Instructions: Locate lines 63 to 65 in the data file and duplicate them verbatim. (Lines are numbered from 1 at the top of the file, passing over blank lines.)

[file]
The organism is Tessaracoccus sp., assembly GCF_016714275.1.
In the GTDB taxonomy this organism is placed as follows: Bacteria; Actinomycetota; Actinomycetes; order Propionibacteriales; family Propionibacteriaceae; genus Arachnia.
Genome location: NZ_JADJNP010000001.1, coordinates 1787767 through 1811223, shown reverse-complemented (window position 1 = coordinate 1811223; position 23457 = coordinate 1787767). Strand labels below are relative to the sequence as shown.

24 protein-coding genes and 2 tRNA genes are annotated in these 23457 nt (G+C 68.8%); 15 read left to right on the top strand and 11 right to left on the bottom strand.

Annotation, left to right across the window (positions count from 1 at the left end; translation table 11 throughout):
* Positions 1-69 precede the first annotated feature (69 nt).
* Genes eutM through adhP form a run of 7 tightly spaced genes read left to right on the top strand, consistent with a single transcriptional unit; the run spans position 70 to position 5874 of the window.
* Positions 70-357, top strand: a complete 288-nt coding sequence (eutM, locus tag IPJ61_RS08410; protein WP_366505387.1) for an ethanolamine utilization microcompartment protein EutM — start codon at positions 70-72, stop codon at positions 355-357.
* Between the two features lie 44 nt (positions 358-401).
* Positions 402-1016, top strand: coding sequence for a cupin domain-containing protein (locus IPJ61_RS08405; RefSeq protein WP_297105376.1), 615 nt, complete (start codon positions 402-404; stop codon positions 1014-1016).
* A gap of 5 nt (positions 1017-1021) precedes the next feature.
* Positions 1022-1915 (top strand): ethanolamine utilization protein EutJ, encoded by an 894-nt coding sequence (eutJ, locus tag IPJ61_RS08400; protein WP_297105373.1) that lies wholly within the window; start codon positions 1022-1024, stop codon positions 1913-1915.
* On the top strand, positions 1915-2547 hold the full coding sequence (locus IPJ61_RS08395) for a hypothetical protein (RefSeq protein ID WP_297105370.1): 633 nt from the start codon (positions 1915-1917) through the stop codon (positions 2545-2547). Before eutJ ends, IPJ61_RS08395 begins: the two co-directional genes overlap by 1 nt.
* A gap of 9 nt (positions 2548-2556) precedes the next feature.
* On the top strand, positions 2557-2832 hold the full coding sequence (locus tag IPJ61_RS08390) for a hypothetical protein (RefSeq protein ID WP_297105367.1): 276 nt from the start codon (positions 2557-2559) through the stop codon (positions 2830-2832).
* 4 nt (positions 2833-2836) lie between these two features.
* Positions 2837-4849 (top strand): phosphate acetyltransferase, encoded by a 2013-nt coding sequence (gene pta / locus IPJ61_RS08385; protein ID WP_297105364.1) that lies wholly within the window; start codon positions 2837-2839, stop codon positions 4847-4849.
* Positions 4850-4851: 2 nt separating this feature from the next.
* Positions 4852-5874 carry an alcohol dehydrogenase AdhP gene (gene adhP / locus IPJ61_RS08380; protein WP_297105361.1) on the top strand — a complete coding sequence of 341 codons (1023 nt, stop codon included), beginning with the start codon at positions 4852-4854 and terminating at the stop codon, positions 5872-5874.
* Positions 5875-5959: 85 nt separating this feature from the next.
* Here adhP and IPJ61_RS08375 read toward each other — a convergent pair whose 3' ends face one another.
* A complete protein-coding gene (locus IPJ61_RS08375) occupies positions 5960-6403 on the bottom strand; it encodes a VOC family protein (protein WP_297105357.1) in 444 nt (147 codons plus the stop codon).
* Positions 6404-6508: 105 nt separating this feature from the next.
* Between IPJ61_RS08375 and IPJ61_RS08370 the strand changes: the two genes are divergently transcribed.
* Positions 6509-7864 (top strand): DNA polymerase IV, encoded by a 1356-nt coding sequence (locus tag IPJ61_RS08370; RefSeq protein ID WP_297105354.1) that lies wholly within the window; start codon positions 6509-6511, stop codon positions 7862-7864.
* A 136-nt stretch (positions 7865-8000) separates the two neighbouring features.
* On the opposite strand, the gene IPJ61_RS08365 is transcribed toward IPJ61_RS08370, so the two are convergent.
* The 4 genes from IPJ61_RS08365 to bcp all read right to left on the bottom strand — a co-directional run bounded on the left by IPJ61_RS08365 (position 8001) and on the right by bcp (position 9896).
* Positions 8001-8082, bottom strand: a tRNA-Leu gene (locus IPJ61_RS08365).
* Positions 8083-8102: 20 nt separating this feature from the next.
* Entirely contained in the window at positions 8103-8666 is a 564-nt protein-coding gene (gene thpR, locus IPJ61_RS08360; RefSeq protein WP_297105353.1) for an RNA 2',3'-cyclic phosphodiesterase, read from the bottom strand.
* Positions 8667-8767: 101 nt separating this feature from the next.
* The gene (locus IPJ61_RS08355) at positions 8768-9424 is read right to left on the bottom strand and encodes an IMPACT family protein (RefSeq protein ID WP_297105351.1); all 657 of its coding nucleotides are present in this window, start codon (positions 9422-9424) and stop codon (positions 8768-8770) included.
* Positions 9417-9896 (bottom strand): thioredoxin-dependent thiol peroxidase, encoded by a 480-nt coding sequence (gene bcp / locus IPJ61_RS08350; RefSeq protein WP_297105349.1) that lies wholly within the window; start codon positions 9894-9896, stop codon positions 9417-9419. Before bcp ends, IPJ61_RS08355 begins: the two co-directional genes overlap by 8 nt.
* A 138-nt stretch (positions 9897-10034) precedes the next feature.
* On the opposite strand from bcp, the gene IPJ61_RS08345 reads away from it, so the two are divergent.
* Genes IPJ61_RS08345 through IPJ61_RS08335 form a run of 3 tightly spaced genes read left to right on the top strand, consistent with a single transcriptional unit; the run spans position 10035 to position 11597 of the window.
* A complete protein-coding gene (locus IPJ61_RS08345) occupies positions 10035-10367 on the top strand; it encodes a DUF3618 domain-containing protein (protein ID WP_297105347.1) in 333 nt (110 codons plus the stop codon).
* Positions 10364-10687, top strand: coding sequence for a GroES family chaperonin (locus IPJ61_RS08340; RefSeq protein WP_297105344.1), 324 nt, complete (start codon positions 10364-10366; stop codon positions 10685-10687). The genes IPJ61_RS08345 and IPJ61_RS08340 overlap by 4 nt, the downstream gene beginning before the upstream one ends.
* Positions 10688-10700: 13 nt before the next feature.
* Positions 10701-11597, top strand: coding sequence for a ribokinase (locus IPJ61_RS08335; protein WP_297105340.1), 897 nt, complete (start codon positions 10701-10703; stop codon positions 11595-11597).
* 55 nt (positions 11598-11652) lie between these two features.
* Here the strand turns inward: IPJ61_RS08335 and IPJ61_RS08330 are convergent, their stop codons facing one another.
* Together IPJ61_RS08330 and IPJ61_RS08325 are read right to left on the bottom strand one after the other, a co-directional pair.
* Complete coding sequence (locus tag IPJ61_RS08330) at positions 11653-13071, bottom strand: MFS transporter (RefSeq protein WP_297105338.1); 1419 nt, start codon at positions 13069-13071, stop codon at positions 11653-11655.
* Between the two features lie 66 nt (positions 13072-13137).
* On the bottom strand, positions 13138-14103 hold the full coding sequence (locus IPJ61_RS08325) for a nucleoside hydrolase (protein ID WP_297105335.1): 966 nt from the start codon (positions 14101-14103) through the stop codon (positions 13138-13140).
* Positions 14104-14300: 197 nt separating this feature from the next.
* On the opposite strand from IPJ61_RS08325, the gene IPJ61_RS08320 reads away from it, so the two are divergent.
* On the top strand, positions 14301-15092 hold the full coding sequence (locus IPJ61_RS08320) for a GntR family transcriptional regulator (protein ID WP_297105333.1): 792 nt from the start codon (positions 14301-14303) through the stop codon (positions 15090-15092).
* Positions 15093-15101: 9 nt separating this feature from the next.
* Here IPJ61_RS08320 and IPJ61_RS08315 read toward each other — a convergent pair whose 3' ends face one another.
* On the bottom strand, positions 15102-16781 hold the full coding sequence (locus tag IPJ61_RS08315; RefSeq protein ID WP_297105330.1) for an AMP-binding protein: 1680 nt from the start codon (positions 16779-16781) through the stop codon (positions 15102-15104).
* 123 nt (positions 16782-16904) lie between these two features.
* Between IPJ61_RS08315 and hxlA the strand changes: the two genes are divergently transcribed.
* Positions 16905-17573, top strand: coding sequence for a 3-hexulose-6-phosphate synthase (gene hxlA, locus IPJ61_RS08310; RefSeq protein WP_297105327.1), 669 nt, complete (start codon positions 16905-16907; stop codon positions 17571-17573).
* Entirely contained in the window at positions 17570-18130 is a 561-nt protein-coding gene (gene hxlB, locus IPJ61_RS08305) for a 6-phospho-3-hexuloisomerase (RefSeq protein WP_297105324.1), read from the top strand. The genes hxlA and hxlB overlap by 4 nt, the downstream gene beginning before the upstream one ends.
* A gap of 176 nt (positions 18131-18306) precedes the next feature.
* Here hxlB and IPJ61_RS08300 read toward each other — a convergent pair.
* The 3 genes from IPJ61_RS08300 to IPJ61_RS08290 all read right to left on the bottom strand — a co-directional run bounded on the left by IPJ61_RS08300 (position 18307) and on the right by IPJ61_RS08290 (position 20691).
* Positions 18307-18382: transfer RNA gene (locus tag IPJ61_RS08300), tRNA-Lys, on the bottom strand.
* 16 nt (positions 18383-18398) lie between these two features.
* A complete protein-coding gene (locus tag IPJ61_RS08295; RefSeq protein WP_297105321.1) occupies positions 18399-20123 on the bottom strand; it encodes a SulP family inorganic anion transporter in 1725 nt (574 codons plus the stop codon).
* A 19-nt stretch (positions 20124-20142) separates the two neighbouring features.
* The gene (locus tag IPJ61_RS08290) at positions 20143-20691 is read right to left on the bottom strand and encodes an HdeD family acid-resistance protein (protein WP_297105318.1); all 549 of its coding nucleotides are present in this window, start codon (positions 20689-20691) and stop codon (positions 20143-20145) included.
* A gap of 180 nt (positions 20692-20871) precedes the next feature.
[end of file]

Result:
* A complete protein-coding gene (locus tag IPJ61_RS08295; RefSeq protein WP_297105321.1) occupies positions 18399-20123 on the bottom strand; it encodes a SulP family inorganic anion transporter in 1725 nt (574 codons plus the stop codon).
* A 19-nt stretch (positions 20124-20142) separates the two neighbouring features.
* The gene (locus tag IPJ61_RS08290) at positions 20143-20691 is read right to left on the bottom strand and encodes an HdeD family acid-resistance protein (protein WP_297105318.1); all 549 of its coding nucleotides are present in this window, start codon (positions 20689-20691) and stop codon (positions 20143-20145) included.